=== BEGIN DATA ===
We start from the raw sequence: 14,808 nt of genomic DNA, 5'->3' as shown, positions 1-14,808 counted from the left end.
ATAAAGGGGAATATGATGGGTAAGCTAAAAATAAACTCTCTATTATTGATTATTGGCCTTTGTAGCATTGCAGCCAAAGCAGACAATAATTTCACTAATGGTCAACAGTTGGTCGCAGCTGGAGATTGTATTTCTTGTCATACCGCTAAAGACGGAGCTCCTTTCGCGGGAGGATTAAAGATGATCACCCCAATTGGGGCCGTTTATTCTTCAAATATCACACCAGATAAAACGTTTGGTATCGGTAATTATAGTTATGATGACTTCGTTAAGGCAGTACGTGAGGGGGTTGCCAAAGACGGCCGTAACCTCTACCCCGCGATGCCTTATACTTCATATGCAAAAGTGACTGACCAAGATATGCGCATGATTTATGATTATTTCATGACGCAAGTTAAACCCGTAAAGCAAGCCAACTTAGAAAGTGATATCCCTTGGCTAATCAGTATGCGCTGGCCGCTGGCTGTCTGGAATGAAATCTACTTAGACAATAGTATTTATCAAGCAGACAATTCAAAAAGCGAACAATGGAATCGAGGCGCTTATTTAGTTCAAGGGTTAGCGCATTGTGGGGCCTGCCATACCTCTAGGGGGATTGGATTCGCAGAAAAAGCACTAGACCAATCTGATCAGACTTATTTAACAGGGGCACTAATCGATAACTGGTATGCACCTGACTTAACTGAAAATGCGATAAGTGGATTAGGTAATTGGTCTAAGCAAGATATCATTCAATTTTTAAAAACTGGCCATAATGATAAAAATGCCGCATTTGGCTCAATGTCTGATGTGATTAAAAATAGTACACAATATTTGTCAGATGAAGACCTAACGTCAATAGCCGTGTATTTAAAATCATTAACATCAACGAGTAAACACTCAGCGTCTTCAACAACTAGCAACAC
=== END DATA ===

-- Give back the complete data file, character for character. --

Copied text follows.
We start from the raw sequence: 14,808 nt of genomic DNA, 5'->3' as shown, positions 1-14,808 counted from the left end.
ATAAAGGGGAATATGATGGGTAAGCTAAAAATAAACTCTCTATTATTGATTATTGGCCTTTGTAGCATTGCAGCCAAAGCAGACAATAATTTCACTAATGGTCAACAGTTGGTCGCAGCTGGAGATTGTATTTCTTGTCATACCGCTAAAGACGGAGCTCCTTTCGCGGGAGGATTAAAGATGATCACCCCAATTGGGGCCGTTTATTCTTCAAATATCACACCAGATAAAACGTTTGGTATCGGTAATTATAGTTATGATGACTTCGTTAAGGCAGTACGTGAGGGGGTTGCCAAAGACGGCCGTAACCTCTACCCCGCGATGCCTTATACTTCATATGCAAAAGTGACTGACCAAGATATGCGCATGATTTATGATTATTTCATGACGCAAGTTAAACCCGTAAAGCAAGCCAACTTAGAAAGTGATATCCCTTGGCTAATCAGTATGCGCTGGCCGCTGGCTGTCTGGAATGAAATCTACTTAGACAATAGTATTTATCAAGCAGACAATTCAAAAAGCGAACAATGGAATCGAGGCGCTTATTTAGTTCAAGGGTTAGCGCATTGTGGGGCCTGCCATACCTCTAGGGGGATTGGATTCGCAGAAAAAGCACTAGACCAATCTGATCAGACTTATTTAACAGGGGCACTAATCGATAACTGGTATGCACCTGACTTAACTGAAAATGCGATAAGTGGATTAGGTAATTGGTCTAAGCAAGATATCATTCAATTTTTAAAAACTGGCCATAATGATAAAAATGCCGCATTTGGCTCAATGTCTGATGTGATTAAAAATAGTACACAATATTTGTCAGATGAAGACCTAACGTCAATAGCCGTGTATTTAAAATCATTAACATCAACGAGTAAACACTCAGCGTCTTCAACAACTAGCAACAC